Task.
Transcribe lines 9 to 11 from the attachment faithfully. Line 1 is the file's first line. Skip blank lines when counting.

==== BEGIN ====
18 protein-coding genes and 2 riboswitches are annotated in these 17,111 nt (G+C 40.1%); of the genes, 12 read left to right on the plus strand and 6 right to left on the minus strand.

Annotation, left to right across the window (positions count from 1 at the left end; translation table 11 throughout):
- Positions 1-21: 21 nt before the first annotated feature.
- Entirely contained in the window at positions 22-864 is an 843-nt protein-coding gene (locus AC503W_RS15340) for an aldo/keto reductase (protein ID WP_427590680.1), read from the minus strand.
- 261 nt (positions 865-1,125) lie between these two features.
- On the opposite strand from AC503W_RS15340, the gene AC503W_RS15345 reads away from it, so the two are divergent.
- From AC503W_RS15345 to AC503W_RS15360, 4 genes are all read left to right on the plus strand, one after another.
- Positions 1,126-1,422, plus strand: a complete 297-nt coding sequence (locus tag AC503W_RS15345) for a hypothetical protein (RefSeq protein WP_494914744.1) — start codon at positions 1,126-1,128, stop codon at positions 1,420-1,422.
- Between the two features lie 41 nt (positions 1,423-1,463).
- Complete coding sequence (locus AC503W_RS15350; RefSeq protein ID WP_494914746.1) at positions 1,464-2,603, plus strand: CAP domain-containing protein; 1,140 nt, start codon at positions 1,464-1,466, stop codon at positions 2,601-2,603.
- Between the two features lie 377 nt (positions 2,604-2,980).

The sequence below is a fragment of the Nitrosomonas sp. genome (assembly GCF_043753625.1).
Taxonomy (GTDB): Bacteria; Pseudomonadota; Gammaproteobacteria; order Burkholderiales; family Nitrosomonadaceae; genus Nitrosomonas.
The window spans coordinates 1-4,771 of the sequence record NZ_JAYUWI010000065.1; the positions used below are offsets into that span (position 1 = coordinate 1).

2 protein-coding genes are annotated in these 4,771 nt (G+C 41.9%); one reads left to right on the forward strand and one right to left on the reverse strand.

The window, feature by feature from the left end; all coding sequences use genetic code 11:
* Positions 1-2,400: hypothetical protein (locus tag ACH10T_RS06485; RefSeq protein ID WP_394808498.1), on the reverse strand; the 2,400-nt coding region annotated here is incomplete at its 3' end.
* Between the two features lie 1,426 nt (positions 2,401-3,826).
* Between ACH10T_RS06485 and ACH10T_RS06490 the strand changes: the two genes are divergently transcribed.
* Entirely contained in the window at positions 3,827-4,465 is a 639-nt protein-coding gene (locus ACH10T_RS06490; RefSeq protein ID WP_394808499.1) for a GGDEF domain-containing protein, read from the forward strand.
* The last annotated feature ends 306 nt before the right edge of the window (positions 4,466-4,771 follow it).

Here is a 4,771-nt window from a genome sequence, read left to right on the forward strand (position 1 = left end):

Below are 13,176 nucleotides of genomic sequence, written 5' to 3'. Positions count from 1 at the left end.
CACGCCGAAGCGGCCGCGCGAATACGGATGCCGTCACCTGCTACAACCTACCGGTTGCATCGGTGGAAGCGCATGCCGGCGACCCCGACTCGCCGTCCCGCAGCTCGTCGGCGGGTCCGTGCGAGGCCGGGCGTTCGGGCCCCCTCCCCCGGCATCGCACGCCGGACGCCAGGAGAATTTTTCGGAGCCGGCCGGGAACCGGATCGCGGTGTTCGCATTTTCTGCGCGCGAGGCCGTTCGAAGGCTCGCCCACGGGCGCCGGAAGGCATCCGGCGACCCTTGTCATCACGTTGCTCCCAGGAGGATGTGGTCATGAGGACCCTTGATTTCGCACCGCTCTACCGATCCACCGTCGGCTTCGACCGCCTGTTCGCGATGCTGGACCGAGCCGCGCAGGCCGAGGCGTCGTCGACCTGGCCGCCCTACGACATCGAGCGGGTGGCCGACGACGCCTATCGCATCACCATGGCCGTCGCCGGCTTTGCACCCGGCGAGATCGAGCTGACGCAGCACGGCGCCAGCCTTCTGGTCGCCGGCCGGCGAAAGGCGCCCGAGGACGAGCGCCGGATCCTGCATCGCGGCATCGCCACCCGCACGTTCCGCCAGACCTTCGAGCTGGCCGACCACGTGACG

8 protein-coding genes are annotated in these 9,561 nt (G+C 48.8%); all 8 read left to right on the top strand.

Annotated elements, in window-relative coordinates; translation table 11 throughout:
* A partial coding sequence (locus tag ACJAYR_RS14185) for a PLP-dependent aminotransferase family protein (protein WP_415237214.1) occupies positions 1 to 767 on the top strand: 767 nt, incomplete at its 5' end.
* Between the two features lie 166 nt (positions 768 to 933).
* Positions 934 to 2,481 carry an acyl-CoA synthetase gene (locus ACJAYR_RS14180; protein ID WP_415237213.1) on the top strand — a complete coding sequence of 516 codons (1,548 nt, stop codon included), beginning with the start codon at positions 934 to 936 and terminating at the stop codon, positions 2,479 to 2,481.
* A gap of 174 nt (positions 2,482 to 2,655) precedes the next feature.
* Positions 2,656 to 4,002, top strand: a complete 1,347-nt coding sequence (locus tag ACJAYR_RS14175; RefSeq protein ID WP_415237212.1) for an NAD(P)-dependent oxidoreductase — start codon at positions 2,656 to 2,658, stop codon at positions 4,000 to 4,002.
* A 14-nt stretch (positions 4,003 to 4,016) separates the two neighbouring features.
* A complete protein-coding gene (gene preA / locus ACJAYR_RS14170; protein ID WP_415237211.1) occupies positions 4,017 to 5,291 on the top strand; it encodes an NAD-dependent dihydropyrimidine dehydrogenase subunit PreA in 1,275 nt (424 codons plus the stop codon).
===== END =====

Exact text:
- Between the two features lie 41 nt (positions 1,423-1,463).
- Complete coding sequence (locus AC503W_RS15350; RefSeq protein ID WP_494914746.1) at positions 1,464-2,603, plus strand: CAP domain-containing protein; 1,140 nt, start codon at positions 1,464-1,466, stop codon at positions 2,601-2,603.
- Between the two features lie 377 nt (positions 2,604-2,980).